While the stock market was volatile, it was a quiet week for mortgage markets. The major economic data revealed that inflation was a bit higher than expected, but its impact was minor, and rates again ended the week little changed near record low levels.
The reduced economic activity resulting from the partial shutdown of the economy due to the coronavirus has caused a significant decline in inflation. The Consumer Price Index (CPI) is a widely followed monthly inflation report that looks at the price change for goods and services.
In August, core CPI was 1.7% higher than a year ago, which was a little above expectations. While this was up from recent levels of just 1.2%, it still was far below the readings around 2.3% seen during the first few months of the year prior to the pandemic, and it had little effect on mortgage rates.
The European Central Bank (ECB) made no policy changes at its meeting on Thursday. Officials revised slightly higher their forecasts for economic growth and inflation over the next few years. ECB President Lagarde suggested that the trillions in monetary stimulus programs already offered since the outbreak of the pandemic would be fully utilized, but she did not comment on whether additional measures would be provided.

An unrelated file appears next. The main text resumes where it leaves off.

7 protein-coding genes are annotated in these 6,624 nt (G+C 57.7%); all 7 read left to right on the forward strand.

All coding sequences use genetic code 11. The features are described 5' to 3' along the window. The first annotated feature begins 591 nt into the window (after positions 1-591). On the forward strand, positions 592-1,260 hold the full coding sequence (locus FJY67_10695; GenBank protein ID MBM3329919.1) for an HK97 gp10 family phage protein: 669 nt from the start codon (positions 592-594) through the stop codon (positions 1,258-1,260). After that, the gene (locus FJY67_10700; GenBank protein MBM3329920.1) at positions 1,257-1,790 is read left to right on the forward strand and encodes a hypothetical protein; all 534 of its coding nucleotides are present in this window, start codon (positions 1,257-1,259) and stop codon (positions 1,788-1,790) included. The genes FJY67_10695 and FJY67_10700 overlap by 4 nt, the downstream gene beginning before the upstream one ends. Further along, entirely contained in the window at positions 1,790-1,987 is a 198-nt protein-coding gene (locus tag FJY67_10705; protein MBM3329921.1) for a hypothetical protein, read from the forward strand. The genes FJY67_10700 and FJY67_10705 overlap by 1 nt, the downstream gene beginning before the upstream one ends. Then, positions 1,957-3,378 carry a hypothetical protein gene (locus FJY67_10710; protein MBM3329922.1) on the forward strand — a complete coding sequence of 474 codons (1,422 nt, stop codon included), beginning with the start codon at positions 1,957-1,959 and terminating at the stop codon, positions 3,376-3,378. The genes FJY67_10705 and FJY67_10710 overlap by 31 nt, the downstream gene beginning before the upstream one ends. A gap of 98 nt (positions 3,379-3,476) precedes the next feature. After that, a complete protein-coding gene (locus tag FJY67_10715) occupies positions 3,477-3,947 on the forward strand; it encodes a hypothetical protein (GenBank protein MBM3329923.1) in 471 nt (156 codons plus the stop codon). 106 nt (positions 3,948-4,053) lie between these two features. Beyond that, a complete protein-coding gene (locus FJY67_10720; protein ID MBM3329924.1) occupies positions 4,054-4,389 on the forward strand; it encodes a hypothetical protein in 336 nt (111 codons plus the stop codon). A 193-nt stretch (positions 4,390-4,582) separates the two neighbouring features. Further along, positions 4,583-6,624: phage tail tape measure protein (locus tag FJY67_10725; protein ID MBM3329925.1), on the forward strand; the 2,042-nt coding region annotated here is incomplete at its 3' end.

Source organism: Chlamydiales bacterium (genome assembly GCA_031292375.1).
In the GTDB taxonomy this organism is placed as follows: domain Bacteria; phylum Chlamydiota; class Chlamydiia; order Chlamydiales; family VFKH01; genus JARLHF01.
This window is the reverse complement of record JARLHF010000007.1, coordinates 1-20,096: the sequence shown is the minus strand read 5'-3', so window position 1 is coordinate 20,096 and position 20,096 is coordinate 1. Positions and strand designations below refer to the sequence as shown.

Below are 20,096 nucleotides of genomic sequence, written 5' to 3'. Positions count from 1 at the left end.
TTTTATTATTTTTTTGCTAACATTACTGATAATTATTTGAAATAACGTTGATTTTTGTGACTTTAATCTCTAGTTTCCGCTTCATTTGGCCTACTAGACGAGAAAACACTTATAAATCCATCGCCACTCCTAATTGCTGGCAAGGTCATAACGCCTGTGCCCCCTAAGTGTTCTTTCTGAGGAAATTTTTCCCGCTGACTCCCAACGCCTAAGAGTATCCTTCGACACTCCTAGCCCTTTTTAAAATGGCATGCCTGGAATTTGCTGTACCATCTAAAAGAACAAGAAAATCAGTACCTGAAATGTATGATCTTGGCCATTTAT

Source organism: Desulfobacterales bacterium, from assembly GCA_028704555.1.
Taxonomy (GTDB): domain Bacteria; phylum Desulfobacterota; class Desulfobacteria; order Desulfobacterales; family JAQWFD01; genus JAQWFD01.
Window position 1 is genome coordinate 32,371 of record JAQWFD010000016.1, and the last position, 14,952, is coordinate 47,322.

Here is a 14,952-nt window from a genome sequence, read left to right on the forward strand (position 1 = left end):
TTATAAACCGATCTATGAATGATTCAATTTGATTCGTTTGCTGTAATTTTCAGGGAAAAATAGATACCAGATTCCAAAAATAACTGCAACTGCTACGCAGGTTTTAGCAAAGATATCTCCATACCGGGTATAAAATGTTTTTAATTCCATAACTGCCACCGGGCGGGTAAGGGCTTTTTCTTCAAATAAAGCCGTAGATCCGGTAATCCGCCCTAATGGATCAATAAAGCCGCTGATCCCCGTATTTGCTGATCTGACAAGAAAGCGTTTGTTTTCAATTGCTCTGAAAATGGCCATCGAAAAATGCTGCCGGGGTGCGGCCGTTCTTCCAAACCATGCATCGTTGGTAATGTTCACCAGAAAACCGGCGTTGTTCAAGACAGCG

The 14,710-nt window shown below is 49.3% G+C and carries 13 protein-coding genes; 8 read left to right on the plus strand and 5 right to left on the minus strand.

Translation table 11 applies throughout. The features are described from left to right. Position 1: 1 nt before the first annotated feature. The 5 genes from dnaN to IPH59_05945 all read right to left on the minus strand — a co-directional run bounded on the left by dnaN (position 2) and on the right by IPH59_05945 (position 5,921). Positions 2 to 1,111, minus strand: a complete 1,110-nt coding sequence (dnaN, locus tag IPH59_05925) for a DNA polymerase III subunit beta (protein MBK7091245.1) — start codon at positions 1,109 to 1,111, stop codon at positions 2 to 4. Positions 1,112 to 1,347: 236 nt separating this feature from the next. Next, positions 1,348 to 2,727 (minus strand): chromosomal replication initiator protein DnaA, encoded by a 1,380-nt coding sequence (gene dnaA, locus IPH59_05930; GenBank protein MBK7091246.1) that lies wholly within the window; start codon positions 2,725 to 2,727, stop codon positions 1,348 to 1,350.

Investors will remain focused on medical advances to fight the coronavirus. Beyond that, the next Fed meeting will take place on Wednesday, and investors will be looking for more details about the Fed’s recently announced changes to its policy on inflation goals. Retail Sales also will be released on Wednesday. Since consumer spending accounts for over two-thirds of all economic activity in the US, the retail sales data is a key indicator of growth. Housing Starts will come out on Thursday.
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